After the Loma Prieta earthquake, Greg Henderson began to look at ways to build more sustainable and earthquake resistant buildings. The idea came when he asked himself, "If you can hover a train, why not a building?"
With this radical idea, however, Henderson needed to start small, so he took to Kickstarter with the Hendo Hoverboard, which was touted as world's first real hoverboard. Henderson quickly raised $510,590 – and the subsequent response has been anything but small, the hoverboard even madeTime’s 25 Best Inventions of 2014.
“There is so much potential for this technology that it can sometimes be a challenge to pick a direction to focus on,” says Henderson, Arx Pax Co-Founder and CEO. “It could be utilized to move people and goods more efficiently, for saving lives and livelihoods during earthquakes and floods,” he adds. “We continue to come up with new ways this technology could be implemented in the world around us.”
This week, Arx Pax was officially assigned the patent for a “hoverboard which generates magnetic lift to carry a person.” Henderson’s first patent for “hoverboard” was filed in October 2014. Multiple patents followed, such as those for the magnet arrangement, and propulsion and control. However, Henderson was originally assigned a patent for “magnetic levitation of a stationary or moving object” in 2013.
The hoverboard’s core technology is magnetic field architecture (MFA), which focuses on more efficiently opposing magnetic fields. Henderson explains that picking the most innovative piece of technology involved, is a bit like asking a parent to pick a favorite child. “At this juncture, the most valuable piece [of technology] is probably the design of our hover engines,” he adds.
The hover engines each include an electric motor which rotates an array of magnets. (The patent provides the example of one inch cube neodymium alloy magnets of strength N50 that weigh about 3.6 ounces each).
These magnets induce an eddy current in a conductive substrate, such as silver, or aluminum. The eddy currents rotates as the magnets rotate. According to the patent, “The induced eddy currents generate a magnetic field which repels the magnets in the hover engine which causes the hoverboard to hover in the air.”
Sensors may also be used to determine the orientation of the hoverboard or the rider. The patent explains, “The sensor data can be used to determine an orientation of the hoverboard relative to the person and possibly to make adjustments to a hover engine.”
To move forward and steer, the rider simply tilts the board in the direction they wish to go. According to the patent, “the amount of tilt in a particular direction can affect the amount of force imbalance and hence the magnitude of the acceleration.”
The team used 3D printing to rapidly prototype parts, but also turned to local machine shops for components, as well as making some themselves at TechShop, a member-based workshops that provides tools and equipment. CAD work was done in both Solidworks, AutoCAD, and Vectorworks. The magnetic modeling was done in ANSYS Maxwell.
“Many of our hoverboard designs have been rapid prototyped in-house using plywood chassis to determine the best configurations before we have metal parts fabricated,” adds Henderson.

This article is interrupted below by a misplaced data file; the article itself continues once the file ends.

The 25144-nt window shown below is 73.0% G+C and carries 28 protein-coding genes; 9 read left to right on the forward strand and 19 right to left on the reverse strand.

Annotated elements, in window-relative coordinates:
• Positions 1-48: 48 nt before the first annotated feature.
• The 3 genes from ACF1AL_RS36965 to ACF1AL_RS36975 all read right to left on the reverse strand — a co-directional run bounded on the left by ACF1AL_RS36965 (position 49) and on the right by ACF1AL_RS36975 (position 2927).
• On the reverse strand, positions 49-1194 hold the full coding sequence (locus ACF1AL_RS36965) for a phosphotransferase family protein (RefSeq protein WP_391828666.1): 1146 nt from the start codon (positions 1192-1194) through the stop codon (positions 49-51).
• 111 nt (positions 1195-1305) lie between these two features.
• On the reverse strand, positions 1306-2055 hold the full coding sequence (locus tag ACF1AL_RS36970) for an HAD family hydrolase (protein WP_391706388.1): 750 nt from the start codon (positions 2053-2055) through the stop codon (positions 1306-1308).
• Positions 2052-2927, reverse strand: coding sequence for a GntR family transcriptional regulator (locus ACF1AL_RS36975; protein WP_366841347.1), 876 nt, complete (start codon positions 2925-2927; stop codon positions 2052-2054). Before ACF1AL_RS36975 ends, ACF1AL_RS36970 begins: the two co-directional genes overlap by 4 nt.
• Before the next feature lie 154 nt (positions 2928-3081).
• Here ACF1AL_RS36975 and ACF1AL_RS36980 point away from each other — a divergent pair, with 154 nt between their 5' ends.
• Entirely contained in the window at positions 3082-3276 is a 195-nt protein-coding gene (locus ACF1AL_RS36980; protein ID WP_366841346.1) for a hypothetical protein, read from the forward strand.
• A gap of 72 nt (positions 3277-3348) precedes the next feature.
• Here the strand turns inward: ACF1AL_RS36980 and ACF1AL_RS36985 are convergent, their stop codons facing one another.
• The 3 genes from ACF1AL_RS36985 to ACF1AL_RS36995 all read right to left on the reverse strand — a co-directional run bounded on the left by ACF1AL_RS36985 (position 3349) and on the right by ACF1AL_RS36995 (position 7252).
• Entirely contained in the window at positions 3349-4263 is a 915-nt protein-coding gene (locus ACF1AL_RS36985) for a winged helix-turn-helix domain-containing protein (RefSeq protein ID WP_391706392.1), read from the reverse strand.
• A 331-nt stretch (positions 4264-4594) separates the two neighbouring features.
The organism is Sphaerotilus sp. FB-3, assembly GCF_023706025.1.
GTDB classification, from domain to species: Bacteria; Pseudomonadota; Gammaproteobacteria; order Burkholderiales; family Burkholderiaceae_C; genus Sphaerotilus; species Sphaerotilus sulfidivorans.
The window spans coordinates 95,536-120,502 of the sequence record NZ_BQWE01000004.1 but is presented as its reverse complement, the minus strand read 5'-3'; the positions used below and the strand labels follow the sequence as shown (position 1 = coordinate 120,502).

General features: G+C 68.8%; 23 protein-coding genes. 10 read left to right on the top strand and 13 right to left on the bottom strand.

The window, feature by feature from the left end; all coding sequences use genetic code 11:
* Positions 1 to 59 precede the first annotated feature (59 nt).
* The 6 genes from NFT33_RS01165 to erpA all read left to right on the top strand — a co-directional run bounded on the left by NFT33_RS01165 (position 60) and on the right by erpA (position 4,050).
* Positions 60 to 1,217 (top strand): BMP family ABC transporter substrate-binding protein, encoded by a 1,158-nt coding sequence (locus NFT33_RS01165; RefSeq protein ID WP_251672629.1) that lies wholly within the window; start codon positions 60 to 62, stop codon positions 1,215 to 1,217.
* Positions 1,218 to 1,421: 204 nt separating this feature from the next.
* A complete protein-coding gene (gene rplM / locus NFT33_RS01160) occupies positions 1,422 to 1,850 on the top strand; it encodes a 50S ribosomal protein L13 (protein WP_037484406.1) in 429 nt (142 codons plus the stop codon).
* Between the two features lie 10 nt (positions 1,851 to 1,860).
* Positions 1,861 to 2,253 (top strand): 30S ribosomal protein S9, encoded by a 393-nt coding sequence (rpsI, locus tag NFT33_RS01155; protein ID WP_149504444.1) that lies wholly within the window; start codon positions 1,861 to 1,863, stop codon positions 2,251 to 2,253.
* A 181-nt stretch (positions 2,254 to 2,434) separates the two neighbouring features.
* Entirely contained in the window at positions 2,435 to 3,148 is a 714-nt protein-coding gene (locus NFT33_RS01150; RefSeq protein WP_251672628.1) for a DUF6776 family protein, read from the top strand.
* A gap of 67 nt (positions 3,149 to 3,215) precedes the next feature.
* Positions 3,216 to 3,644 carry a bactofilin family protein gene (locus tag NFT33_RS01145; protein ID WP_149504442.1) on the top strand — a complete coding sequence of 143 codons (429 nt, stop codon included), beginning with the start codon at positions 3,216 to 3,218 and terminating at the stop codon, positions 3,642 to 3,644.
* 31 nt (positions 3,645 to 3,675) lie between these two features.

While the design has already received a great deal of attention, Henderson hopes to continue to grow and expand the research and design of the MFA technology. “We're looking to work with strategic partners to grow our resources, as well as getting this technology out into the hands of the public to generate new areas where it our MFA might be utilized,” he adds. “We want to inspire co-creation on a global scale.”
However, for Henderson, the technology used to enable the hoverboard is far more important than the exorbitant toy itself – after all, his original idea was to hover entire buildings.
“I take it as my personal responsibility, my duty to demonstrate a better way to build in areas subject to natural disasters,” says Henderson, who hopes to lead the construction industry by example, providing more sustainable, cost effective alternatives.
But before Henderson developed the hoverboard’s technology, his idea for hovering buildings was much simpler. The patent, “Methods and apparatus of building construction resisting earthquake and flood damage,” was filed in March 2013, seven months before he filed for the magnetic levitation patent.
This first patent describes a three part foundation system for a structure that includes a containment vessel, a buffer medium, and a construction platform. In the proposed design, the construction platform floats on a buffer medium, such as water, or a different fluid, gas, or liquefiable solid.
The patent explains, “In an earthquake, the containment vessel can experience seismic forces, such as large lateral forces, which are minimally transferred through the buffer medium to the construction platform and any buildings residing on the construction platform because of the buffer medium's limited transmission of seismic forces.”
Two years later, Henderson is now famous for his hoverboard design, not floating buildings; however, it was his original passion to create an earthquake-proof structure that lead the development.
“At an altruistic level, our technology has the ability to change the way we think about how communities are designed and built - from family homes, to hospital rooms, to factories, to skyscrapers,” says Henderson. “We can build structures such that, with the flip of a switch, they are lifted out of harm’s way. The potential ravages of earthquakes and floods will no longer hold sway over occupants of these buildings.”
Before October 2014, Wikipedia described the hoverboard as a fictional levitating board seen most notably in the Back to the Future movies, it now describes several real hoverboard designs. And while the idea of hoverbuildings seem farfetched, so once, did hoverboards. What will Henderson think of next?